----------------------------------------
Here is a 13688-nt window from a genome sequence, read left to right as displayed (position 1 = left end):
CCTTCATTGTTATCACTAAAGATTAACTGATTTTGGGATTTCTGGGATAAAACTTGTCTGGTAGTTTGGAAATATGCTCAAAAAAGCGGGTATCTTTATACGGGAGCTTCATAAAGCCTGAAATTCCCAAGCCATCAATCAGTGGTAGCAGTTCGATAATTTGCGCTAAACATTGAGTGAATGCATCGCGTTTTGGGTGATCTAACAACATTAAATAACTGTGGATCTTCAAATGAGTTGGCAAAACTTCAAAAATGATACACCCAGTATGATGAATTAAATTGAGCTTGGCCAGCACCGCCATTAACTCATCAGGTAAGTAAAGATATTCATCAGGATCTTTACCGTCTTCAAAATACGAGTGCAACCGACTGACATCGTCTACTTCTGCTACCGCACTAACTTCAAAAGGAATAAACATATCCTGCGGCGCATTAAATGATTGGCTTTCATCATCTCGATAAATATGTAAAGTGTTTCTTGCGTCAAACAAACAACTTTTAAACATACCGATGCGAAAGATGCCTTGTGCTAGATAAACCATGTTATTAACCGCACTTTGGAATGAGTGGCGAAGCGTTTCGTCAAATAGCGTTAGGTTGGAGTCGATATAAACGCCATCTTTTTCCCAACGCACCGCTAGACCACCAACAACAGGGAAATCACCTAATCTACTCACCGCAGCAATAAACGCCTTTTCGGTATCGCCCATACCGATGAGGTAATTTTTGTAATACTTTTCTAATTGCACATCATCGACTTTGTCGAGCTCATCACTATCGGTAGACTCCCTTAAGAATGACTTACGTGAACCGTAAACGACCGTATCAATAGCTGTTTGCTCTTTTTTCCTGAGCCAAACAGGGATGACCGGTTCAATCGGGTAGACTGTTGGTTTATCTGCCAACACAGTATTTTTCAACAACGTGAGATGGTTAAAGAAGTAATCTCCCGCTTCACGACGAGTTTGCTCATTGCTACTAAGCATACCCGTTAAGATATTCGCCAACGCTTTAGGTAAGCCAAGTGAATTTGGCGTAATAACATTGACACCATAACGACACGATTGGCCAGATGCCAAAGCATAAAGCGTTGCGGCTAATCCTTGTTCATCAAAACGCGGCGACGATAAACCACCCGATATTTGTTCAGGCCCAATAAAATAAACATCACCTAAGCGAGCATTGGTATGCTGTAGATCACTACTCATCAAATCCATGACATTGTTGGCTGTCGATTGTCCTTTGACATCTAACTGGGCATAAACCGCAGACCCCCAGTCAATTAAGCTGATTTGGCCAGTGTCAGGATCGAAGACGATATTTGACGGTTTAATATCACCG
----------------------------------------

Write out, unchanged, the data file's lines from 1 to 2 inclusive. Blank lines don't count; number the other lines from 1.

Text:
Here is a 13688-nt window from a genome sequence, read left to right as displayed (position 1 = left end):
CCTTCATTGTTATCACTAAAGATTAACTGATTTTGGGATTTCTGGGATAAAACTTGTCTGGTAGTTTGGAAATATGCTCAAAAAAGCGGGTATCTTTATACGGGAGCTTCATAAAGCCTGAAATTCCCAAGCCATCAATCAGTGGTAGCAGTTCGATAATTTGCGCTAAACATTGAGTGAATGCATCGCGTTTTGGGTGATCTAACAACATTAAATAACTGTGGATCTTCAAATGAGTTGGCAAAACTTCAAAAATGATACACCCAGTATGATGAATTAAATTGAGCTTGGCCAGCACCGCCATTAACTCATCAGGTAAGTAAAGATATTCATCAGGATCTTTACCGTCTTCAAAATACGAGTGCAACCGACTGACATCGTCTACTTCTGCTACCGCACTAACTTCAAAAGGAATAAACATATCCTGCGGCGCATTAAATGATTGGCTTTCATCATCTCGATAAATATGTAAAGTGTTTCTTGCGTCAAACAAACAACTTTTAAACATACCGATGCGAAAGATGCCTTGTGCTAGATAAACCATGTTATTAACCGCACTTTGGAATGAGTGGCGAAGCGTTTCGTCAAATAGCGTTAGGTTGGAGTCGATATAAACGCCATCTTTTTCCCAACGCACCGCTAGACCACCAACAACAGGGAAATCACCTAATCTACTCACCGCAGCAATAAACGCCTTTTCGGTATCGCCCATACCGATGAGGTAATTTTTGTAATACTTTTCTAATTGCACATCATCGACTTTGTCGAGCTCATCACTATCGGTAGACTCCCTTAAGAATGACTTACGTGAACCGTAAACGACCGTATCAATAGCTGTTTGCTCTTTTTTCCTGAGCCAAACAGGGATGACCGGTTCAATCGGGTAGACTGTTGGTTTATCTGCCAACACAGTATTTTTCAACAACGTGAGATGGTTAAAGAAGTAATCTCCCGCTTCACGACGAGTTTGCTCATTGCTACTAAGCATACCCGTTAAGATATTCGCCAACGCTTTAGGTAAGCCAAGTGAATTTGGCGTAATAACATTGACACCATAACGACACGATTGGCCAGATGCCAAAGCATAAAGCGTTGCGGCTAATCCTTGTTCATCAAAACGCGGCGACGATAAACCACCCGATATTTGTTCAGGCCCAATAAAATAAACATCACCTAAGCGAGCATTGGTATGCTGTAGATCACTACTCATCAAATCCATGACATTGTTGGCTGTCGATTGTCCTTTGACATCTAACTGGGCATAAACCGCAGACCCCCAGTCAATTAAGCTGATTTGGCCAGTGTCAGGATCGAAGACGATATTTGACGGTTTAATATCACCG